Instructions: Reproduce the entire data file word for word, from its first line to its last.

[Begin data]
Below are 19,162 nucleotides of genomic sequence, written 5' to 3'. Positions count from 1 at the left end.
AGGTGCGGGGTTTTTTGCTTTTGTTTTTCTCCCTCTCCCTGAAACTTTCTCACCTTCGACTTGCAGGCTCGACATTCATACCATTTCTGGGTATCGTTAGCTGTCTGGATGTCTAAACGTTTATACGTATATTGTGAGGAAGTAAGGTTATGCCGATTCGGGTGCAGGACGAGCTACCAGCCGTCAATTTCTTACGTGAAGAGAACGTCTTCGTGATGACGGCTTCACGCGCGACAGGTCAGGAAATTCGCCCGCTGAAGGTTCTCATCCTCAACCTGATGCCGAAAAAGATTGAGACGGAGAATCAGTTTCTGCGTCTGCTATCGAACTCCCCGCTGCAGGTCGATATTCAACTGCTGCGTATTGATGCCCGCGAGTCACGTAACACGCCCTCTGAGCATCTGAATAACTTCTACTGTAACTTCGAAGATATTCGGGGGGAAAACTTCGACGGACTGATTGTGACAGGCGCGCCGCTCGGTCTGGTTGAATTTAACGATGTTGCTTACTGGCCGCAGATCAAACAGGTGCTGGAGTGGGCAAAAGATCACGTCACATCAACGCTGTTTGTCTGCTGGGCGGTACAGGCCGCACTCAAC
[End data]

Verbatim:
Below are 19,162 nucleotides of genomic sequence, written 5' to 3'. Positions count from 1 at the left end.
AGGTGCGGGGTTTTTTGCTTTTGTTTTTCTCCCTCTCCCTGAAACTTTCTCACCTTCGACTTGCAGGCTCGACATTCATACCATTTCTGGGTATCGTTAGCTGTCTGGATGTCTAAACGTTTATACGTATATTGTGAGGAAGTAAGGTTATGCCGATTCGGGTGCAGGACGAGCTACCAGCCGTCAATTTCTTACGTGAAGAGAACGTCTTCGTGATGACGGCTTCACGCGCGACAGGTCAGGAAATTCGCCCGCTGAAGGTTCTCATCCTCAACCTGATGCCGAAAAAGATTGAGACGGAGAATCAGTTTCTGCGTCTGCTATCGAACTCCCCGCTGCAGGTCGATATTCAACTGCTGCGTATTGATGCCCGCGAGTCACGTAACACGCCCTCTGAGCATCTGAATAACTTCTACTGTAACTTCGAAGATATTCGGGGGGAAAACTTCGACGGACTGATTGTGACAGGCGCGCCGCTCGGTCTGGTTGAATTTAACGATGTTGCTTACTGGCCGCAGATCAAACAGGTGCTGGAGTGGGCAAAAGATCACGTCACATCAACGCTGTTTGTCTGCTGGGCGGTACAGGCCGCACTCAAC